January 29th, 2008

Warning: this train of thought involves lots of “insides” and “outsides,” and runs the risk of devolving into some sort of meta, Mario-based M.C. Escher drawing. Heroine Sheik is not responsible for any brain explosions.

Regular readers know I’m obsessed with Super Mario 64. It was one of the first real games I played from beginning to end–back when I was the ripe old age of twelve. What readers may not know though is the reason I’m obsessed with Super Mario 64: it’s interiority.

What the heck does that mean, Bonnie? Valid question, reader. It means Mario 64 had a very distinct feeling of interior space, of enclosure. Not only did the player enter inside the game, but the entire game world existed inside a house, and each level inside individual rooms. We’ve talked before about games as a series of caves; in my mind, that’s how I envision Mario 64. You’ve got a sphere, or maybe a series of spheres, and the gameplay exists inside.

So imagine my mixed feelings when I first saw screenshots from Super Mario Galaxy. What happened to the “inside-ness” I loved on the N64? Unlike in Sunshine, it hadn’t just disappeared. In fact, it had been inverted!

In direct contrast to interiority of Mario 64, Galaxy is a purely exterior game. It lacks that cave-like sense of “going inside” to discover new worlds. In fact, discovering requires going further and further out, being shot literally into outer space. And those spheres I was playing inside? Those have been inverted, too: now players explore their outsides when they run around the surfaces of small planets.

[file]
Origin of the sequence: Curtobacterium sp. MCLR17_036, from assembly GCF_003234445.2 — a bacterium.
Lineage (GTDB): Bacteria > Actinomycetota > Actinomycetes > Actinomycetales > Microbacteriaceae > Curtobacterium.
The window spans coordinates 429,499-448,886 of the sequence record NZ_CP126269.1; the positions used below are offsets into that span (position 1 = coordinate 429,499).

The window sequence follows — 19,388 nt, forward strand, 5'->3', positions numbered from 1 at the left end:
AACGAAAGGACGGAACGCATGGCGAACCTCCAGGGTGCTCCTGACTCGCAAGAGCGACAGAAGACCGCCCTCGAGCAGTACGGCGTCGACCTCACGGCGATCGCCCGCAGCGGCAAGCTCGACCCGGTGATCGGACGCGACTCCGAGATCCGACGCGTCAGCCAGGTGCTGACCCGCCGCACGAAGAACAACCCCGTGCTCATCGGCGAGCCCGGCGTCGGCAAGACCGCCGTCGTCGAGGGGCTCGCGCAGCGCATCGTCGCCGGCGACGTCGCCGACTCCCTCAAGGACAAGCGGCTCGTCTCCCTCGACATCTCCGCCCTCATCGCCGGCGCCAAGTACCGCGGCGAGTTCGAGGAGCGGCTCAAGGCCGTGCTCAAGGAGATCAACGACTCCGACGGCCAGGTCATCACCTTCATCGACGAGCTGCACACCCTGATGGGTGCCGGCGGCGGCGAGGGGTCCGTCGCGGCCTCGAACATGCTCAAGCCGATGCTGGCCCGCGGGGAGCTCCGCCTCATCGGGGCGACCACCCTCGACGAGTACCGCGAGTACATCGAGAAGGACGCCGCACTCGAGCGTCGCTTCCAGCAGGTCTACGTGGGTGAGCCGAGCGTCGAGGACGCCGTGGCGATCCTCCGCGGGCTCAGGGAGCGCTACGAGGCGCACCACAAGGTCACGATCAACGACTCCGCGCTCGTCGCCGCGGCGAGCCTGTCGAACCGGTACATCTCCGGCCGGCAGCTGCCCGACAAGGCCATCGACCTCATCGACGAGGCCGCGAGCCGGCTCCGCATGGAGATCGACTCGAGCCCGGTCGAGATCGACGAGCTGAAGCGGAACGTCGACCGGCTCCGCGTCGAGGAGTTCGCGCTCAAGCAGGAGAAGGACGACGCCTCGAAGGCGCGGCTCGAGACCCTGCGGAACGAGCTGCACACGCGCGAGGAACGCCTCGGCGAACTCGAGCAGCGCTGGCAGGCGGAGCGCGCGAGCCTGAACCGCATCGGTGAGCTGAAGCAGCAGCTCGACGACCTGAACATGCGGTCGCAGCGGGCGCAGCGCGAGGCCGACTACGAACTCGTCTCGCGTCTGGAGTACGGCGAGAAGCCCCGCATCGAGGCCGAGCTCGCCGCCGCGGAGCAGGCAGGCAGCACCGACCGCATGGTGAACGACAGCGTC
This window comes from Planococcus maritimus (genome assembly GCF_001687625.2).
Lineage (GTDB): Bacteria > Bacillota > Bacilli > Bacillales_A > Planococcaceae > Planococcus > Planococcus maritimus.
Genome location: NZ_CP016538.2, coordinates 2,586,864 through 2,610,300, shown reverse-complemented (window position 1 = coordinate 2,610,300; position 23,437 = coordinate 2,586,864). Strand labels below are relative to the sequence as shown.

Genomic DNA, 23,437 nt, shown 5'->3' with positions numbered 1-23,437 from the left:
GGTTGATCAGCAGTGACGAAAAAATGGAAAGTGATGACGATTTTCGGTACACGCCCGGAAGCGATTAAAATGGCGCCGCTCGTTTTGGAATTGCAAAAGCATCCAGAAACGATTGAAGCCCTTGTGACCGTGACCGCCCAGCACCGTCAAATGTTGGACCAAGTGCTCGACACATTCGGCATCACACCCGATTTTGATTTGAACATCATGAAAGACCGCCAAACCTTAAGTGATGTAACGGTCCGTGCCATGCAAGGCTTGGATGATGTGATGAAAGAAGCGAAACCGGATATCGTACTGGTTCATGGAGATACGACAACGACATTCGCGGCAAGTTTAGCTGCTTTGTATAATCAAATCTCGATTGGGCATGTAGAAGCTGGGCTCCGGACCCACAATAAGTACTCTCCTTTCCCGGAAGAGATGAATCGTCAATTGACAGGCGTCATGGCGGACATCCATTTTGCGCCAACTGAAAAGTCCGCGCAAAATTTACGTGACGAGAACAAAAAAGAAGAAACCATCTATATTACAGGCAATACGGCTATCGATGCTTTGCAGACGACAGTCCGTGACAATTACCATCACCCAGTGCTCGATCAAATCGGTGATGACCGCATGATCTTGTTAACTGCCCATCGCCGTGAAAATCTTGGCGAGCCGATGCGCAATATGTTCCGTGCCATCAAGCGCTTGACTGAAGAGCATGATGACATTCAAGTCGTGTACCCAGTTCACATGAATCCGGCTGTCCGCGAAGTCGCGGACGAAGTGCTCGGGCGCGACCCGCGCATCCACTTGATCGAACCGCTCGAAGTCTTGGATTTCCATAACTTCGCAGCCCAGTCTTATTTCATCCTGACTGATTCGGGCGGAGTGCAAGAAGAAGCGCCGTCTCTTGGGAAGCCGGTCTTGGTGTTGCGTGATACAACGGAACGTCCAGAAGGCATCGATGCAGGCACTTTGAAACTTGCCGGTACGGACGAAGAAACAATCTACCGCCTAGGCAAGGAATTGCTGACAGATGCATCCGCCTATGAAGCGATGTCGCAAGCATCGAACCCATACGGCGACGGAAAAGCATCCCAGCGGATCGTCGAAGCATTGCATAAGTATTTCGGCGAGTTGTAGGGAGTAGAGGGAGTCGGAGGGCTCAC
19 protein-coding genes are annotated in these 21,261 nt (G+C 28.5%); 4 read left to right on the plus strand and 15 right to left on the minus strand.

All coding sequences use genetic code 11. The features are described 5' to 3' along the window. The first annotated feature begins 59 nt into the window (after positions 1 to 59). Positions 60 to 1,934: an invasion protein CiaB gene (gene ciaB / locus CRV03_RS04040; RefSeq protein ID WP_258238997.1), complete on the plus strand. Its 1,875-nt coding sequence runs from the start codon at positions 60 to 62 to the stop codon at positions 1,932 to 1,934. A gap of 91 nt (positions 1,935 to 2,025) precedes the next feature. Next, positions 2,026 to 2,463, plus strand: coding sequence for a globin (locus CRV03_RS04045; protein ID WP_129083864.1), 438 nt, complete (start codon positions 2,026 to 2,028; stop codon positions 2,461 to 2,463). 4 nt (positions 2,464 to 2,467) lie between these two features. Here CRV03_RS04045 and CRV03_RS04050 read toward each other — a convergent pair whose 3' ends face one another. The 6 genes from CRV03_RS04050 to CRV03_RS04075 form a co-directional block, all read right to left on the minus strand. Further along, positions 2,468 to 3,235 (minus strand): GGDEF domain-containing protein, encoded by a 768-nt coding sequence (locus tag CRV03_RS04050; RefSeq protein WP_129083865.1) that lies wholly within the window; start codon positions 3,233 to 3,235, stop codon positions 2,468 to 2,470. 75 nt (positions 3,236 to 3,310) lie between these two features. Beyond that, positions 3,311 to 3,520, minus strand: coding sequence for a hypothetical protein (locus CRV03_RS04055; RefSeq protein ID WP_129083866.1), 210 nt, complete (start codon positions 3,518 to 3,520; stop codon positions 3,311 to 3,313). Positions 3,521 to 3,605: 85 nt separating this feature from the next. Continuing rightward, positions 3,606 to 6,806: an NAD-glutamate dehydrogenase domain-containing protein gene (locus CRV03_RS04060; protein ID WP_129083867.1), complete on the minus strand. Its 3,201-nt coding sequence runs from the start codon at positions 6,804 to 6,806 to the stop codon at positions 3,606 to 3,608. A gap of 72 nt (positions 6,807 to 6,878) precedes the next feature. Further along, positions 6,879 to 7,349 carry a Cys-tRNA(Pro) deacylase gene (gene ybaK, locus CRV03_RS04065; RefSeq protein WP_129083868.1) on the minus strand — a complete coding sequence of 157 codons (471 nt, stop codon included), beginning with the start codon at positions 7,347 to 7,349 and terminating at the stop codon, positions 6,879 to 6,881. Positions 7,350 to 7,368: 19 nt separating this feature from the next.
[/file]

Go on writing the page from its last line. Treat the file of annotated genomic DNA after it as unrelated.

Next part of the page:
It’s as if space in Mario has literally exploded–flying up and out. The result is some darn interesting gameplay. Still, for this gamer, the magic got left behind underground.

Tags: Blog

2 Responses to “Kaboom! Mario in Inner and Outer “Space””

  1. Tina Anderson Says:

    I totally agree. It is the opposite of everything that made Mario 64 so great. Not that Mario Galaxy is a terrible game or anything, but we should be progressing, not going backwards. I did notice that exterior feel the game has to it but I couldn’t really express my thoughts on that until I read your post. I hope they change things up again for the next game in the series.

  2. Bonnie Ruberg Says:

    Glad somebody understands! I’m not sure where the series will go from here–re: space or otherwise. I just know I felt more comfortable in those interior spaces. On the outside of planets, things feel strangely exposed :).

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